Regina Calcaterra

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Regina M. Calcaterra' (born 1966) is an American attorney and author. She is an attorney working for the State of New York and formerly served as the executive director to two recent New York State Moreland Commissions, including the Utility Storm Preparedness and Response Commission and the Commission to Investigate Public Corruption. She also served as Chief Deputy County Executive to Suffolk County Executive Steven Bellone managing a county of 1.5 million residents, a $2.7 billion budget and a 9,500 employee workforce and was a Partner at Barrack, Rodos & Bacine, a highly ranked securities litigation firm. In July 2014, she began her appointment as as deputy general counsel to the $14 billion New York State Insurance Fund as reported in August by the Albany Times Union.[1] For over ten years, she was a frequent commentator of policy and politics appearing on CNBC, Newsday and other local media outlets.

Early life and education

Calcaterra was born and raised in Suffolk County, N.Y. with her four siblings, she grew up largely in and out of homelessness and foster care when abandoned by their single mother. Throughout her youth there were several weeks and months at a time where she was the sole caregiver of her younger siblings.[2] At the age of 14, she legally emancipated herself from her mother; she then aged out of foster care, at the age of 21 while putting herself through college,[3] and later discussed these events in her New York Times Best Selling memoir, Etched in Sand (2013).

She is Board Vice President of You Gotta Believe, an organization that addresses the homeless children population by working to get foster children adopted, specifically older foster children. Regina is often asked to speak to international, national and local organizations on the need to change policy towards preparing older foster children for potential adoption.

Calcaterra was the plaintiff in the case In Re Parentage Regina M. Calcaterra, the first case of its kind in the United States that allowed an adult child to determine their true parentage via DNA.

Calcaterra is a 1996 graduated from Seton Hall University School of Law and in 1988 she received her bachelor's in political science from SUNY New Paltz.[4]

Public Policy and Governmental Experience

Calcaterra served as Chief Deputy to the Suffolk County Executive where she managed a county of over 1.6 million residents, a $2.7 billion annual budget and a 9500 employee workforce. During her tenure she managed the county’s fiscal crisis and oversaw the county’s day-to-day operations and its immediate response and recovery to Superstorm Sandy.

In November 2012, Governor Andrew Cuomo appointed Calcaterra executive director of the newly convened Moreland Commission on Utility Storm Preparation and Response. The commission, authorized by the Moreland Act of the early 20th century, was constituted to investigate emergency management and preparedness following the controversial performance of all of the state's private and publicly owned utilities during several recent severe weather events, including Hurricane Irene and Hurricane Sandy.[5] The commission published two reports that included recommendations for statutory and regulatory changes related to the utility industry of which over 90% were adopted.[6]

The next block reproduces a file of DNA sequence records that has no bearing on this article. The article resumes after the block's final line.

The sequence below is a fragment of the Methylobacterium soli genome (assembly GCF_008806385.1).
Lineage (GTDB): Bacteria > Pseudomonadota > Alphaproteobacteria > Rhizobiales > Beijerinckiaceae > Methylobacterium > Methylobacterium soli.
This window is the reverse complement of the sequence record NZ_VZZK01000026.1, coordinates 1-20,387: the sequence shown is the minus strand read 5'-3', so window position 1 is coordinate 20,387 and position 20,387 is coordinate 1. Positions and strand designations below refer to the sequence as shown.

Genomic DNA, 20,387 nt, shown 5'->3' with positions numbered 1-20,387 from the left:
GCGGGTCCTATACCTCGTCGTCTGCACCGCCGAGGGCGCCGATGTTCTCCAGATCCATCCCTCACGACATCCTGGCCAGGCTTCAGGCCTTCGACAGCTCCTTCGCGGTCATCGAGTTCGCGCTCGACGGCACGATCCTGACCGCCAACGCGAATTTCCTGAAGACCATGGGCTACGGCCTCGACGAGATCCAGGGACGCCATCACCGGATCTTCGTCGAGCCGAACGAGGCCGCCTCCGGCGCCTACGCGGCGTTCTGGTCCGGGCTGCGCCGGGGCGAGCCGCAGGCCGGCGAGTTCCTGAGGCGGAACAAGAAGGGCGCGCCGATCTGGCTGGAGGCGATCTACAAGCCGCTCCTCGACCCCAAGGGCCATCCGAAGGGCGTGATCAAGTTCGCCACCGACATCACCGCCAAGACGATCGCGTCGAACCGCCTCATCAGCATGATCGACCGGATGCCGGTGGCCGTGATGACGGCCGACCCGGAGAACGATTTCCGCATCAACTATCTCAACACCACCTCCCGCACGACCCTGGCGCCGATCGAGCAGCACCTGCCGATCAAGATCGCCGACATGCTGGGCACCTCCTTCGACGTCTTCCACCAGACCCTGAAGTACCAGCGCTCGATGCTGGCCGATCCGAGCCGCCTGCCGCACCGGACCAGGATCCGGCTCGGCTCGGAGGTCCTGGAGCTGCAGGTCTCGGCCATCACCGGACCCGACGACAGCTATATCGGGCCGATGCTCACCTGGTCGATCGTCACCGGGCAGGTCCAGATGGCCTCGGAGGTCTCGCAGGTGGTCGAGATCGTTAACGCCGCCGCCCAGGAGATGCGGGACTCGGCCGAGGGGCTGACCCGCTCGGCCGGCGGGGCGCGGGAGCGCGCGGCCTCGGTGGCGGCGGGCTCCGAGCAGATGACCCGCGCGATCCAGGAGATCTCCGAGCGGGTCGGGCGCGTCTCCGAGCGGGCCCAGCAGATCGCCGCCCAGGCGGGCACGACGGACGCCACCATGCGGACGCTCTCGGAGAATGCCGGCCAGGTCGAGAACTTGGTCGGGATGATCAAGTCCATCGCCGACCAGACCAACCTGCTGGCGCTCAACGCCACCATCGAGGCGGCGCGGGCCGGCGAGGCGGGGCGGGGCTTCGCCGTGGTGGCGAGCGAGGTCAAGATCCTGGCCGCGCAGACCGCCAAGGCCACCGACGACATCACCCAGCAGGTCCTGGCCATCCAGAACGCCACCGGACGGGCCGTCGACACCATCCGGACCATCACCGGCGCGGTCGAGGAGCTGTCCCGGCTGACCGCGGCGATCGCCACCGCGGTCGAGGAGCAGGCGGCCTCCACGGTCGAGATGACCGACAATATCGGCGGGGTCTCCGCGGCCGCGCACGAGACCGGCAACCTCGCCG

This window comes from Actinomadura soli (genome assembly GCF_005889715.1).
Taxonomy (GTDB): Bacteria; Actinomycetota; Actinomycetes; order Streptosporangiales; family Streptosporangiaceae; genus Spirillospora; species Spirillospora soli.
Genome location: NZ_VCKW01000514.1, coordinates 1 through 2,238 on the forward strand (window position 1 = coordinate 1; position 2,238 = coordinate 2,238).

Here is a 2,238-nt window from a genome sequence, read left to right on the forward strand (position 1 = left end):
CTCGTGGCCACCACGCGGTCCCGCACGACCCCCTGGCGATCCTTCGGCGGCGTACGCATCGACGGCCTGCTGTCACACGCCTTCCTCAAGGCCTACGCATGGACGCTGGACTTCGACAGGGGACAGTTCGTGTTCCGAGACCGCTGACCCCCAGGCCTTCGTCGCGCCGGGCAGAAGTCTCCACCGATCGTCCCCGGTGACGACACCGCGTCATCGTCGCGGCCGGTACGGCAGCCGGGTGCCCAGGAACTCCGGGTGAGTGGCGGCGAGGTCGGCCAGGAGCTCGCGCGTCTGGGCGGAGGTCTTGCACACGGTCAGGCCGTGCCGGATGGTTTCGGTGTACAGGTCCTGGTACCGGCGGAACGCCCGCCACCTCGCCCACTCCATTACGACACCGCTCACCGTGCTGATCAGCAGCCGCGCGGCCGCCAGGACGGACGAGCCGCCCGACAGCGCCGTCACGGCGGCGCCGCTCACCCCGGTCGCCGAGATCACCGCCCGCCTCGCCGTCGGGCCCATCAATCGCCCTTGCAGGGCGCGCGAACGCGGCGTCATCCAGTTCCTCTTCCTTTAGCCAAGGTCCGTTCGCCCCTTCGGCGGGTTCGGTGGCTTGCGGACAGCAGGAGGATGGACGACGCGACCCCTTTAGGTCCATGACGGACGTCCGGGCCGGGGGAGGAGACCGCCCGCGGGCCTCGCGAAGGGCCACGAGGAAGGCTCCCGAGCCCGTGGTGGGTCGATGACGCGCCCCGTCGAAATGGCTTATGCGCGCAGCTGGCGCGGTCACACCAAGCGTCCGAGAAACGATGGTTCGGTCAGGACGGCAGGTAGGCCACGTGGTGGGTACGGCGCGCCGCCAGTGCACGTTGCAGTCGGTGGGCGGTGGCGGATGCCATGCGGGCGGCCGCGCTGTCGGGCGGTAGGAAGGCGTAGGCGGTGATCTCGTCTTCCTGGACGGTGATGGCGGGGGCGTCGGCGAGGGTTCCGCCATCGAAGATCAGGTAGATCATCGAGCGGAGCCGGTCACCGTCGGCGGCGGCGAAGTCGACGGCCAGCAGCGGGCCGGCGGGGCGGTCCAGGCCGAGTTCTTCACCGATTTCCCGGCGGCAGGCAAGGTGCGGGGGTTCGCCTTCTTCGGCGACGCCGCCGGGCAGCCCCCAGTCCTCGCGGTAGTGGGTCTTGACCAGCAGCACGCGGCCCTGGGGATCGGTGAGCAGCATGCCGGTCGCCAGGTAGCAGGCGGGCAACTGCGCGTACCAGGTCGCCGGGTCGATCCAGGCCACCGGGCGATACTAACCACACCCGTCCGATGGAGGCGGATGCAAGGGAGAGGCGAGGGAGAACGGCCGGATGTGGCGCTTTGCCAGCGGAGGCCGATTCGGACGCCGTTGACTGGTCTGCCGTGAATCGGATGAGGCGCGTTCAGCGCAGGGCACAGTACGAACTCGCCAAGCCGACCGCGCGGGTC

In July 2013, Calcaterra was again appointed by Governor Cuomo to serve as executive director of a commission, this time the Moreland Commission to Investigate Public Corruption. The CIPC was created to look into allegations of corruption among elected officials, and was a response to a steady stream of arrests and convictions of state officials and members of the New York State legislature. The commission was disbanded by the governor in March, 2014 after the state legislature passed a package of ethics reforms included in the annual budget. Reports of complaints and allegations of interference and a lack of independence were raised against the commission and the governors office, including accusations reported by the New York Times that Calcaterra intervened to protect the governor and individuals and organizations associated with him from scrutiny or investigation. Among those raising concerns about the commission were former commissioners, the former chief investigator for the commission, and the United States Attorney for Manhattan, Preet Bharara.[7] CIPC's investigations have led to continued investigations into state elected officials.


Calcaterra is the author of the New York Times Best Selling memoir Etched in Sand which tells how she and her siblings survived an abusive childhood, the foster-care system, and intermittent homelessness.. It has been featured on CBS Sunday Morning - the Science of Survival segment, Inside Edition, the New York Post, New York Law Journal, People Magazine, Newsday > other media outlets.

State Senate Campaign

In early 2010, Calcaterra, a Democrat, announced her candidacy for New York State Senate for the First Senatorial District. Her opponent was state Sen. Kenneth LaValle, a 34-year incumbent. She campaigned actively on several issues, including ethics reform in New York State government, fair share of state services for Long Island, and changes to the state's school aid formula that would also bring property tax relief to Suffolk County. As reported by the local newspaper The Suffolk Times, two courts ruled that Calcaterra was ineligible to appear on the ballot due to residency requirements; Calcaterra, who had registered to vote in Pennsylvania and filed non-resident tax returns in New York, had not lived in the state for the five consecutive years required by election law.[8][9]